TheColumbia Encyclopedia, Sixth Edition

lion large carnivore of the
family, Panthera leo,
found in open country in Africa, with a few surviving in
India. Lions have short-haired coats
of tawny brown, with the tail ending in a dark tuft. Most males have black or
tawny manes of varying length growing from the head, neck, and shoulders. The
mane may be quite long and magnificent, giving the lion the imposing appearance
that has led it to be known as king of the beasts in folklore; studies indicate
that long manes are typical mainly of cooler climate lions. Grown males are
about 9 ft (2.7 m) long including the 3-ft (90-cm) tail, stand about 3 ft (90
cm) at the shoulder, and weigh up to 400 lb (180 kg). Females are smaller and
lack manes. The lion is anatomically very similar to the
although it is different in habitat and way of life.

Lions are the only cats that are social rather than solitary. They usually live
in groups called prides, which vary in composition but may occasionally include
as many as 30 individuals. The lionesses do a considerable part of the hunting.
There is no definite breeding season. They inhabit grasslands, scrubland, and
semidesert areas, where they hunt antelope, zebra, and other large herbivorous
animals, as well as domestic stock. Lions also eat carrion. They do not normally
attack humans unless wounded or provoked; under unusual conditions they may prey
on humans, but even old and sick animals are more likely to subsist on rodents,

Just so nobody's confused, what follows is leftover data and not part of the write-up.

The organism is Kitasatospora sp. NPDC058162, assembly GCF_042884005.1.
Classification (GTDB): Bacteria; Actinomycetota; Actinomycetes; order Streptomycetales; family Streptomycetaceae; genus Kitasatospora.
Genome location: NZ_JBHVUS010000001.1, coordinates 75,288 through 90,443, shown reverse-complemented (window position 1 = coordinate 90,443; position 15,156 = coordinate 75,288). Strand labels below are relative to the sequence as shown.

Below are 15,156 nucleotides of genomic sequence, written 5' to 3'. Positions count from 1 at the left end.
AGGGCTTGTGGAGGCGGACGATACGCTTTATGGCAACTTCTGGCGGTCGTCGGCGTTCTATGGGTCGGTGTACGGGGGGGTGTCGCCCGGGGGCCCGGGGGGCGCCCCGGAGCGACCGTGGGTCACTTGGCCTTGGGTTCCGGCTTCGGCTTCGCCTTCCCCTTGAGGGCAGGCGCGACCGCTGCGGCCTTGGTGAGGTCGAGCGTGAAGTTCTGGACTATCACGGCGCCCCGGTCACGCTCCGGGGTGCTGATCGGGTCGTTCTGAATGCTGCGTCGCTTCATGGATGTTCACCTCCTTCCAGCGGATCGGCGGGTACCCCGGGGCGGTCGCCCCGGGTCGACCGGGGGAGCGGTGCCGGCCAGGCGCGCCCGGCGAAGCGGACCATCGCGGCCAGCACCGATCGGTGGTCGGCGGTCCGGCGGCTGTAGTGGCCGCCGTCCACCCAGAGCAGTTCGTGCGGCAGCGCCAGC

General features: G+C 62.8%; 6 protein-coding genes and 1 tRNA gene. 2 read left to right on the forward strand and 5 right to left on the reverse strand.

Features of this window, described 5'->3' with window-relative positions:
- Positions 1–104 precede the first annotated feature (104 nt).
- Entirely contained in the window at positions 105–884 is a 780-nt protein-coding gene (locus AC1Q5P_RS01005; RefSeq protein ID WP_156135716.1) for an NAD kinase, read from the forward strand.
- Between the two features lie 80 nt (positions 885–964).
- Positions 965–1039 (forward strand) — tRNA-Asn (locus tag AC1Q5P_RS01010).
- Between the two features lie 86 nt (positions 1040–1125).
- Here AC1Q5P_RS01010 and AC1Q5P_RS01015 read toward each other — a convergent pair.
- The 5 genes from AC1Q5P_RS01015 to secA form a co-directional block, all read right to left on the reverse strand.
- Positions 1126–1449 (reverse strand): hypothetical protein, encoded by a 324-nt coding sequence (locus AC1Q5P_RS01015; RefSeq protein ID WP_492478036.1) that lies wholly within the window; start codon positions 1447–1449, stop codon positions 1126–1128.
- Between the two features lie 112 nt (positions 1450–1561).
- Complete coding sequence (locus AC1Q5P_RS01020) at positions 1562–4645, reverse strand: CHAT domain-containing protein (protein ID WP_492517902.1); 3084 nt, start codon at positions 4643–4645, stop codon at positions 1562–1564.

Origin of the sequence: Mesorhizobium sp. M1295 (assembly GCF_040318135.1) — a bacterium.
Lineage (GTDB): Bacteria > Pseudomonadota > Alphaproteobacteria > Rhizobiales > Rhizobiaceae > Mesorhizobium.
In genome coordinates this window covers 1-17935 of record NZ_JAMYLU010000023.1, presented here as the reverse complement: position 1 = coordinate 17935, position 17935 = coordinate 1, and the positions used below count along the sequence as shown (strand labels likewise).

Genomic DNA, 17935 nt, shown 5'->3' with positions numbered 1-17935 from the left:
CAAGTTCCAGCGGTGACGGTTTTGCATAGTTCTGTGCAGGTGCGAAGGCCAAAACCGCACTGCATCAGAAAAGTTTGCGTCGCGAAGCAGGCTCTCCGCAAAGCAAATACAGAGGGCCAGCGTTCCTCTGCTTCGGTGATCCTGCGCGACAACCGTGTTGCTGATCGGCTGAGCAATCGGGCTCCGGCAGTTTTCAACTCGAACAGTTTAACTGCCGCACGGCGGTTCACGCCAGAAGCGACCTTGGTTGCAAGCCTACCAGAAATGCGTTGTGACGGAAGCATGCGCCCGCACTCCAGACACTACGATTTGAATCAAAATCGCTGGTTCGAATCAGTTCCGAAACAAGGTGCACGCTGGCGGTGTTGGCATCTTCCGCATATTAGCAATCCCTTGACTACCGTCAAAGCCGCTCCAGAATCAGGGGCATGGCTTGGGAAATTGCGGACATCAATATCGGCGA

insects, and other small prey.

In early historic times lions ranged over Eurasia from E Europe to India and
over all of Africa. They were eliminated from Europe and the Middle East by the
beginning of the 2d cent. AD and from most of the rest of their range in recent
times. They are now numerous only in central Africa, although even there they
are severely reduced in numbers. At the beginning of the 20th cent. a few pairs
remained in India and were preserved as tourist attractions in the Gir forest
(now Gir National Park) of Gujarat state in W India. This group had increased to
290 individuals in 1955 but, although still protected, has been somewhat smaller
since; they are the only remaining Asiatic lions. In early Christian symbolism
the lion represented Jesus and has also represented St. Mark. For the
constellation and sign of the zodiac see

. Lions are classified in the phylum
, subphylum Vertebrata, class Mammalia, order Carnivora, family

Bibliography: See the many books by
J. Adamson; G. B. Schaller, The Serengeti Lion (1972); A. E. Pease, The Book of
the Lion (1986).

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